This must-read translation of a German language publication on Paul Nungesser's lawsuit against Columbia does a fair job of capturing both the psychic pain and material harm caused by false rape accusations. But reading the article, I began thinking critically about the unstated assumptions behind the lawsuit. There seems no doubt that "campus activists" have succeeded in creating a hostile and intimidating environment for men (and anyone else with insufficient victimism Pokémon points) in general and Paul in particular. But I'm less certain that Columbia has either the power or the responsibility to prevent this. Paul's lawyer:
[Andrew]. Miltenberg said: "Emma is lying. She is camouflaging her attacks on Paul as a fight for a good cause . . . . Can we both stand on campus with a sign reading ‘Emma Sulkowicz is a whore’? Of course not . . . . But Emma is permitted to hold rallies. Columbia is her accomplice."
Well said. Notwithstanding the abundant evidence in favor of such a slogan, were a bunch of Paul's fraternity brothers actually try to use it, we can be certain that Columbia would assert the power and responsibility to stop them.
But having said that, does it actually? Ought it actually?
I haven't read Nunguesser's legal complaint; to my knowledge, it has not appeared online. But it is established that Columbia's sexual misconduct tribunals (Paul ultimately faced four of these) exonerated him of his accusers charges, and from what I have read, Columbia's direct complicity in Sulkowicz' campaign of defamation is limited to her advisor's accepting the mattress gag as a "senior thesis". He might have a pretty good case if, during discovery, he finds that Emma's thesis proposal accused him of rape by name. But Paul's complaint against Columbia goes well beyond that. He argues that Columbia was obligated to actively prevent his fellow students from harassing him.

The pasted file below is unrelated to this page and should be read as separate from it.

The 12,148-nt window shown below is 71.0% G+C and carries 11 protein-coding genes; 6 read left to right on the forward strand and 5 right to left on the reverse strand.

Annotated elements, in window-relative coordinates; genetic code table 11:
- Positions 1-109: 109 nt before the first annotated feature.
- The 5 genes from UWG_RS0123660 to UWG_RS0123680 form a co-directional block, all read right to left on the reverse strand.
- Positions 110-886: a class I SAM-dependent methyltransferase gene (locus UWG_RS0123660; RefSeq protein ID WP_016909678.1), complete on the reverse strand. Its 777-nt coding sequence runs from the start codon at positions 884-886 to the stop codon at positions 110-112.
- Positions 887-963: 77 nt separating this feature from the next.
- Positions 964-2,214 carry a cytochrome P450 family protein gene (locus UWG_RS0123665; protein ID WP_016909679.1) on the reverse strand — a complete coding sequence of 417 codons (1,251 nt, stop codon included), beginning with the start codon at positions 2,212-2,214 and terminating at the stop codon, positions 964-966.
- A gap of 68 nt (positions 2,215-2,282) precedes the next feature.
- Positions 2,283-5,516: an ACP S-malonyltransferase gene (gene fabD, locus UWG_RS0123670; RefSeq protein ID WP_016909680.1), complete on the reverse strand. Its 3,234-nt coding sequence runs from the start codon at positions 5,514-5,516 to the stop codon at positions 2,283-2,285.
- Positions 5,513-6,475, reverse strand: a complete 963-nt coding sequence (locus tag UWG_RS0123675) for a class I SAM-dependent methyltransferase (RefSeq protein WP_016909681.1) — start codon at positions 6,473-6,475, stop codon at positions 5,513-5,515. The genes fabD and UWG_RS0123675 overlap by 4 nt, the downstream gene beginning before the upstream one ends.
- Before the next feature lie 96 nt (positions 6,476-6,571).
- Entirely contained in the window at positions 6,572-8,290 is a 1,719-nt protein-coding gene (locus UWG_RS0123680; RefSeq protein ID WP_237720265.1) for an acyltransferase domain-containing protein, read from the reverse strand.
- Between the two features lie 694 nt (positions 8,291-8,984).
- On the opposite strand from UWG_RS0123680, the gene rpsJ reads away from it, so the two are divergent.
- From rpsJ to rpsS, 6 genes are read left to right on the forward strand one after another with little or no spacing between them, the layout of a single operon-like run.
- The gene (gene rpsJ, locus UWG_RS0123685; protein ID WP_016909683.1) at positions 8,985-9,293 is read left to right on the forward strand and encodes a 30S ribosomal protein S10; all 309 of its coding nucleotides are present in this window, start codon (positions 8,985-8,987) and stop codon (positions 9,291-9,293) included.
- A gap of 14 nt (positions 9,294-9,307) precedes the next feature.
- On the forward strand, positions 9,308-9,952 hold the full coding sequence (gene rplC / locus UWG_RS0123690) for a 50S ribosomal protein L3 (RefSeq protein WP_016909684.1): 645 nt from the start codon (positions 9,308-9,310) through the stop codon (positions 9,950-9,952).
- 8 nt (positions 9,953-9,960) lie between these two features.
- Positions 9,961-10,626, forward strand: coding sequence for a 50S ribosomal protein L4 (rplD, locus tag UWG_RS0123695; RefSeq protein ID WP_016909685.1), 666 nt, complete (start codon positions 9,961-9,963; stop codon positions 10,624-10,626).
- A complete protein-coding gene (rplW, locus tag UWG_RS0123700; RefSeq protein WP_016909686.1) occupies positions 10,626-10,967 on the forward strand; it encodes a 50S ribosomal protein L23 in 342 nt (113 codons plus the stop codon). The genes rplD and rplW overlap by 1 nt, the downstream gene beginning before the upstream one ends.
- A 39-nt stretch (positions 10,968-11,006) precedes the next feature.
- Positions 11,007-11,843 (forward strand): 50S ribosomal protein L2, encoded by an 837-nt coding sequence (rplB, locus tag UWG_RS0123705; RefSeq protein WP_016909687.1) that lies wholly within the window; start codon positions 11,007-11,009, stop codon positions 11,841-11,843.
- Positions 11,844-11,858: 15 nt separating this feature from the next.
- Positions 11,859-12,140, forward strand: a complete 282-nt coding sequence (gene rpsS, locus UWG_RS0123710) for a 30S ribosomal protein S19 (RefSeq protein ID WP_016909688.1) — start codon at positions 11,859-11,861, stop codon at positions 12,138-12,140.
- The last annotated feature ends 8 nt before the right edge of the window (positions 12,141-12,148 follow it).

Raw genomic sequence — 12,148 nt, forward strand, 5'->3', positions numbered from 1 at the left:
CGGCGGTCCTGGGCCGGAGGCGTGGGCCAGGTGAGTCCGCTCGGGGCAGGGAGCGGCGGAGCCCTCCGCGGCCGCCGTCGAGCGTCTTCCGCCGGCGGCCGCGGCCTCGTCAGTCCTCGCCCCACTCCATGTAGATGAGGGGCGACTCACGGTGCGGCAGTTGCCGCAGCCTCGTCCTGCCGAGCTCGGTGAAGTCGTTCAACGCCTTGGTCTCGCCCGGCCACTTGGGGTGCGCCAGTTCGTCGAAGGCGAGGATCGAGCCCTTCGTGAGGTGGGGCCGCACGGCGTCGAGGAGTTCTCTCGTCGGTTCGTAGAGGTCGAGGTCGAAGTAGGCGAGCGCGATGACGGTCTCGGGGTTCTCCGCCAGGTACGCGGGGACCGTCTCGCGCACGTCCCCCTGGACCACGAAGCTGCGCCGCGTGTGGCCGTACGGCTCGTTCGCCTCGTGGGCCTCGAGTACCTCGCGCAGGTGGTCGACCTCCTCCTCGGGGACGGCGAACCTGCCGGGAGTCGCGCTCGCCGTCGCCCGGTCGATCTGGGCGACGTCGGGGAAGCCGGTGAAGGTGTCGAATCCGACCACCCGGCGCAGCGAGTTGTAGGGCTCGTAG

Let me be clear: Columbia's SJWs actively defamed Paul with reckless disregard for the truth, and Paul ought to be able to prevail against them. But Paul isn't suing them; he's suing Columbia for not stopping them, and on this I find cause to be wary. Much as I and others have argued that accusations of criminal behavior ought to be handled by grown-ups -- law enforcement, prosecutors, judges and juries -- under grown-up standards of evidence and due-process, a similar case can be made that the question of where free speech and academic freedom stop and where libel and harassment begin also ought be made based on the law, not based on the whims of campus administrators.
And indeed, against which activists would you predict Columbia's whims would direct it? Against SJWs? On the contrary, and conservatives should be loathe to further empower administrators to restrict conservative speech on harassment grounds. I could be wrong about this: it might be the case that universities are doing this to the maximum legal extent anyway and Nungesser's lawsuit will only subject SJWs to a like standard. But the precedent would be nonetheless troubling.